Dr Jessica Moretti, part of the Brain Plasticity Research group at the Perron Institute and UWA, has conferred her PhD via UWA and is expanding one of her research projects.

Dr Moretti’s PhD investigated fundamental elements of non-invasive brain stimulation with the long-term goal of improving treatment options for people.

Repetitive transcranial magnetic stimulation (rTMS) is a brain stimulation technique used to treat several neurological disorders. How rTMS works, and why it works for some people and not others needs to be better understood.

“My PhD explored fundamental biological changes following rTMS in multiple research models to help further our understanding of how rTMS works and whether stimulation at lower intensities can induce biological and behavioural effects,” Dr Moretti said.

“I was able to look at several different preclinical models, to better understand the widespread effects of non-invasive brain stimulation.

“The overall goal of the lab is to improve rTMS treatment options for people living with neurological conditions and mental health disorders including clinical depression.

“We hope that increased understanding of rTMS can be translated into clinical benefit for patients via improved rTMS treatment protocols.”

For her PhD, Dr Moretti published three research papers and two literature reviews, mainly in Q1 (top quartile) journals, and was involved in two other research papers.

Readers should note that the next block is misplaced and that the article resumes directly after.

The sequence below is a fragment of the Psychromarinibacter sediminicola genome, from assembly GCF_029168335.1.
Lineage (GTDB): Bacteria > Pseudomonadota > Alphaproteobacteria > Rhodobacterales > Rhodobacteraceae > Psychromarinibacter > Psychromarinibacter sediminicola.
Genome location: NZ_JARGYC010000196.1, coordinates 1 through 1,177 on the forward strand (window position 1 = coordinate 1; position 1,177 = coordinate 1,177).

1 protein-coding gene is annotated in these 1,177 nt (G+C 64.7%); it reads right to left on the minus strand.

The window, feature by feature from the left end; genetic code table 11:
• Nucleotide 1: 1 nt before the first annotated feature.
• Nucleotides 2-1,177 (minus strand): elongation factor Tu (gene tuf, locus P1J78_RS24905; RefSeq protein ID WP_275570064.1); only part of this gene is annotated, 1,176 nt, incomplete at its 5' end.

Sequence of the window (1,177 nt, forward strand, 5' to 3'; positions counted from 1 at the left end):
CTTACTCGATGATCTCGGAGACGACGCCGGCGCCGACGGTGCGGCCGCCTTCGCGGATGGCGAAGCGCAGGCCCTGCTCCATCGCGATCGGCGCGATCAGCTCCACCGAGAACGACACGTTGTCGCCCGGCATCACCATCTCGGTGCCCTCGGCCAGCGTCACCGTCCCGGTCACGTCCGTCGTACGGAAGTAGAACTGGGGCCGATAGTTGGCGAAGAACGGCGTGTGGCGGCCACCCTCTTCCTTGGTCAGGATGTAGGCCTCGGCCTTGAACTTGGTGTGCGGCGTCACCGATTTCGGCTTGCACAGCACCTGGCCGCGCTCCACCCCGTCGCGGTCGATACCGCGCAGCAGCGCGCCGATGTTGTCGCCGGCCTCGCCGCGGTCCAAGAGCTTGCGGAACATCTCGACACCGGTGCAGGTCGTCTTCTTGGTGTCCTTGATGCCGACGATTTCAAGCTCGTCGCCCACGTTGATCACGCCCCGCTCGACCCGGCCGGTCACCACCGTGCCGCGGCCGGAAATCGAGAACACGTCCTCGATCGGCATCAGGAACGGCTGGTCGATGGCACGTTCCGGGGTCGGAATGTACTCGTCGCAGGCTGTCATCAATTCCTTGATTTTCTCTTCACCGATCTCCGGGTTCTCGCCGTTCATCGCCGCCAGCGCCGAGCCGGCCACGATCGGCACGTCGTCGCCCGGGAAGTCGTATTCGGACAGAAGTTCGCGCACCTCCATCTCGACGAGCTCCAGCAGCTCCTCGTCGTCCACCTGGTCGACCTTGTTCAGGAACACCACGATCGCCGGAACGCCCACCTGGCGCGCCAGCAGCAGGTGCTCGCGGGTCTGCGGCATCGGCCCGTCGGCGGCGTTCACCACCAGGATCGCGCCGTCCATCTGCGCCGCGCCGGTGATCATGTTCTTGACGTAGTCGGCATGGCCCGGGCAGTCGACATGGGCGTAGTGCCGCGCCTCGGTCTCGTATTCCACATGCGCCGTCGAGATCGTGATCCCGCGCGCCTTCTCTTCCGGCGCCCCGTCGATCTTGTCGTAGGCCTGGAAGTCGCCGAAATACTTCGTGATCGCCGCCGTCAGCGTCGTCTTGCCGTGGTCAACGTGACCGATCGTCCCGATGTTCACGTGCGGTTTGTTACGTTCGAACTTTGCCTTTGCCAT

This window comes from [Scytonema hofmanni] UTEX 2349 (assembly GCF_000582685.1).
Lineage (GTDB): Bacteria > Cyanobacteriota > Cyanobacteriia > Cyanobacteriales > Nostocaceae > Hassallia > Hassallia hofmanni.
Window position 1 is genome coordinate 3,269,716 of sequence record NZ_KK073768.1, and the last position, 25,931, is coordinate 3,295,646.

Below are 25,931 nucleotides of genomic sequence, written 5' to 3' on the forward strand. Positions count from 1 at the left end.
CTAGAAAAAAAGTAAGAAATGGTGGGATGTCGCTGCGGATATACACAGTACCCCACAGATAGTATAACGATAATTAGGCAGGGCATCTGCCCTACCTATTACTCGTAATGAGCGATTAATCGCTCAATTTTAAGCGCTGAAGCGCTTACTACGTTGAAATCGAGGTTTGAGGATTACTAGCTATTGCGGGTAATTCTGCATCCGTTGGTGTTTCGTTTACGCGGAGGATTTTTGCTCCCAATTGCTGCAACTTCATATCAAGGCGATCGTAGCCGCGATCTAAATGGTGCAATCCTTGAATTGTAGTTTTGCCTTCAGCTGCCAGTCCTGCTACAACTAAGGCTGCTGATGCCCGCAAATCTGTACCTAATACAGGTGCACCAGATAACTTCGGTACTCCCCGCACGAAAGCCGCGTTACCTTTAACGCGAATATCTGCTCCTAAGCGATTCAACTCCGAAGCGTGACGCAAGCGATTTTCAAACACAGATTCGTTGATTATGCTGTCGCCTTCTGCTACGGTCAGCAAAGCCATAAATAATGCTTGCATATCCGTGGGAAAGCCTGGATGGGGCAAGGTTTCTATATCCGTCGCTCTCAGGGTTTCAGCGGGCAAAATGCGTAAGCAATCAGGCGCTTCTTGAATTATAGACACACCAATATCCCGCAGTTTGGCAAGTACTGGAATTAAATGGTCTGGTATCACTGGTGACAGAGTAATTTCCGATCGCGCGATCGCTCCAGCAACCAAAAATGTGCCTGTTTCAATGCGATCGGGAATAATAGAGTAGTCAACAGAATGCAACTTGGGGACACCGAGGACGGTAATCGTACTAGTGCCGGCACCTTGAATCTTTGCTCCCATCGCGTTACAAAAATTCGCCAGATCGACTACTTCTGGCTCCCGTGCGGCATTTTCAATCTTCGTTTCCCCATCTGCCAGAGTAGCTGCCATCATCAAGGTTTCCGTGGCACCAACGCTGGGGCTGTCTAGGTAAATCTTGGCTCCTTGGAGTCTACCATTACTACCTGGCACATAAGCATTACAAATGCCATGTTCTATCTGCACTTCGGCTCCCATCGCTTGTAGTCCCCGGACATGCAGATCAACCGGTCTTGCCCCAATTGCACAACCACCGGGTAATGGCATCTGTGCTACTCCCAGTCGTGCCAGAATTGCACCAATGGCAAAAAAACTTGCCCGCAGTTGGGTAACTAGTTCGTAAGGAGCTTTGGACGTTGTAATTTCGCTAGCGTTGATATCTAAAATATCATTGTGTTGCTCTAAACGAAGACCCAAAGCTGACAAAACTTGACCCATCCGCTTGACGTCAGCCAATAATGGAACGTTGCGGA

Dr Moretti’s supervisors were Associate Professor Jennifer Rodger (head of Brain Plasticity at Perron Institute and UWA), Emeritus Professor Alan Harvey (UWA) and Associate Professor Troy Visser (UWA).

“I’m grateful to my supervisors and everyone in the Brain Plasticity lab over the past few years, they’ve made my PhD experience an enjoyable one. I’ve learnt so much from them and received great support.

“During my PhD, I’ve been able to try my hand at different techniques and experiences which has been very rewarding. I look forward to developing my skills as a researcher.

“Currently, I’m continuing one of my research projects looking at how rTMS may modulate mitochondria (structures within cells) with Professor Rodger, thanks to the support of the Bryant Stokes Neurological Research Fund.

“I enjoy being in the lab and am grateful for the opportunity and freedom to develop and execute a novel research idea.”